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27 July 2005

Wine Rx: Acid Injection via Tomato

In nearly any food and wine pairing situation, the question is:  What foods will pair well with my chosen wine?

I experimented with a little food-wine chemistry last night and turned the tables on this question...

AceticThe Wine:  Chateau d’Aqueria Tavel, ’04 ($18)
The Problem:  This is a pleasant little rosé.  Yet, for eighteen bucks I yearn for more pizzazz and complexity.
The Hypothesis:  Crisp, mouth-watering wines (high acid:sugar ratio) wake up the taste buds and enable a diner to taste complexities in otherwise subtle food.  So why not wake up taste buds with acidic food and enable a wine lover to taste complexities in otherwise subtle/bland wine?
The Experiment:  Acid injection via perfectly ripe tomatoes

CherrytomatoesGreek Style Cherry Tomatoes
1 lbs fresh, ripe cherry tomatoes, halved
1/2 cup chopped green onions
4-5 oz feta cheese, crumbled
3 T chopped fresh parsley
1 T chopped fresh dill
2-3 T extra-virgin olive oil

Mix ingredients in bowl and allow to rest at room temperature for 20-30 minutes.

This little concoction can be served over penne, angel hair, or baguette toasts

TavelroseThe Result:  I sipped my chilled rosé while preparing this recipe.  And I wasn’t impressed.  The wine wasn’t bad, but it didn’t really do a whole lot in my mouth.  However, after a few bites of high acid tomatoes and salty feta, the wine woke up.  In addition to vague berry scents and flavors, I detected a little sweet spice, along with some pepper.  My wine didn’t completely come alive, but it did tickle my tongue rather than doze on top of it.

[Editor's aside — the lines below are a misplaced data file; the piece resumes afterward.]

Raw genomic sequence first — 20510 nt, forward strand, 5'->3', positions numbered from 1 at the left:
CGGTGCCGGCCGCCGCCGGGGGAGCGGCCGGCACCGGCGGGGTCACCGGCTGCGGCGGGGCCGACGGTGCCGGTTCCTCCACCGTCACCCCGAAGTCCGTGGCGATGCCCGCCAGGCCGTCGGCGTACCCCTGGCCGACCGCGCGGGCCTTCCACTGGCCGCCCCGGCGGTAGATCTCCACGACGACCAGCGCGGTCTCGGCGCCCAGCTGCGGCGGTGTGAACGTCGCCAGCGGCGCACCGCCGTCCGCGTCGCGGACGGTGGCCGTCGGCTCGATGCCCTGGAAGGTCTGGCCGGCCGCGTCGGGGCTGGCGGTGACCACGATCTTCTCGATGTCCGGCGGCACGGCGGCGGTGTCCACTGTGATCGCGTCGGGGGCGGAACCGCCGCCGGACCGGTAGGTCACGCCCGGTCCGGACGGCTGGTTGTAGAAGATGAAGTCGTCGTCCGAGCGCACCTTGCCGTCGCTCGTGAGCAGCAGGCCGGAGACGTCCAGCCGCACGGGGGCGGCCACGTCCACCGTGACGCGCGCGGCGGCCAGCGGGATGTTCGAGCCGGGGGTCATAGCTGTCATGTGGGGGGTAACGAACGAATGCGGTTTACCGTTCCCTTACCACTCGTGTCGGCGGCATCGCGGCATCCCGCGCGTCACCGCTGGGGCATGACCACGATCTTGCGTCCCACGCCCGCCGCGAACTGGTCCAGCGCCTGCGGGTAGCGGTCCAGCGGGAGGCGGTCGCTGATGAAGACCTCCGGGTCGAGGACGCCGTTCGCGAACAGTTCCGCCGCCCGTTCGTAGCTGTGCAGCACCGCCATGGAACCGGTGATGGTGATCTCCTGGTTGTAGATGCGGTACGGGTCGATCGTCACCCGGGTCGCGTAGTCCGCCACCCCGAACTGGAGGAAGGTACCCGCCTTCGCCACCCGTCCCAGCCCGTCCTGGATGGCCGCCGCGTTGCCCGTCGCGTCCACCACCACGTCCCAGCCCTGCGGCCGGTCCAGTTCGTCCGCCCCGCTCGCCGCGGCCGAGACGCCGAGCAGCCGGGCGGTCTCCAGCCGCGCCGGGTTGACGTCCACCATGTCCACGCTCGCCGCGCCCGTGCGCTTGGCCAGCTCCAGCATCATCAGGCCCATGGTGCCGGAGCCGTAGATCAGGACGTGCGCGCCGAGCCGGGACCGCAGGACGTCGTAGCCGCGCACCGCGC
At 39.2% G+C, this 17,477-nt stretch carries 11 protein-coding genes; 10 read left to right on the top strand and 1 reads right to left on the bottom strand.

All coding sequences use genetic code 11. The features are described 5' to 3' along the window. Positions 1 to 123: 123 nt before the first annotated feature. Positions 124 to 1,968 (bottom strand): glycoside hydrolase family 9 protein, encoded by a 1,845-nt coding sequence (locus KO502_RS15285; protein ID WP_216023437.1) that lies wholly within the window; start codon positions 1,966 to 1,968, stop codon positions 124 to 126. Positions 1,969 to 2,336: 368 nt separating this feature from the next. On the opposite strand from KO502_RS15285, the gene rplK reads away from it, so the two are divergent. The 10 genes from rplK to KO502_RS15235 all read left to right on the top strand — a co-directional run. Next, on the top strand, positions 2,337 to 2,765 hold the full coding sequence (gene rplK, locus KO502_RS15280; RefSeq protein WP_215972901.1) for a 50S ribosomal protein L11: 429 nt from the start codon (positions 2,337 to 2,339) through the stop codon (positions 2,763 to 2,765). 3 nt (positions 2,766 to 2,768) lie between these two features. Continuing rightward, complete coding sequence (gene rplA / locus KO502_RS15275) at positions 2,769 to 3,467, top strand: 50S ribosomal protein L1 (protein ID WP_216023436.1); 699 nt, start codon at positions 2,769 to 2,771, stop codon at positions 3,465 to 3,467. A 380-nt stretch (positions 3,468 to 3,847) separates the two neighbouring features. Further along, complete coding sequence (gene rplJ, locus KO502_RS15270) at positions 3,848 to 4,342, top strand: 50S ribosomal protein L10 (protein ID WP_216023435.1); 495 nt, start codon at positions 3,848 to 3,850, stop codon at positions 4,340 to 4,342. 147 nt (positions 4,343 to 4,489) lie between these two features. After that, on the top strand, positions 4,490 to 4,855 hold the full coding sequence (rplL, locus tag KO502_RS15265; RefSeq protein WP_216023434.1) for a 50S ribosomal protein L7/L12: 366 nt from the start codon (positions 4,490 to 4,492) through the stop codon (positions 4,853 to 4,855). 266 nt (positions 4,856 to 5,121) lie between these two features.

The Conclusion:  Sometimes it pays to think about what food can do to liven up timid vino.  Tasting the ’04 Tavel by itself, I would have awarded it two stars.  Yet paired with tomatoes & co., I gave it three stars (out of 5).


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Jaml Williams

The Tavel Rose discussed in this article is one of the most prestigious roses in the world. It comes from a region where only roses are produced. It is served in most of the finest restaraunts in France. Hint: This IS a food wine made to compliment the foods from the region. So, to rate this wine on the basis of drinking it alone with out food, is just, well, uneducated. If you want a good cocktail rose, try an Italian rose made from Montepultiano D'Abruzzo, just a suggestion.


Take a gander around this blog, you'll find that we're actually not uneducated. Being somewhat critical of a particular Tavel isn't a sign of ignorance, it's the sign of someone evaluating an $18 wine.

Just because a wine happens to be from a prestigous region, doesn't automatically make it great. Numerous other factors come into play - vintage and producer being two of the most obvious. This Tavel didn't shine. However, I've had many that did.

If you're looking for the winesnob sandbox, this aint it.


I read, as you couldn't have stated any more clearly or succinctly Beau, that this Tavel is a bit overrated 18 Georges.( That's what they call dollars on the street Jaml.) Word. And since I read you regularly and know your palate, I believe you but realize I could possibly feel differently, at a different time, with a different meal, or chugging it from a snorkel. Such is wine.

Hey Jaml! buddy. Use it. It's free.

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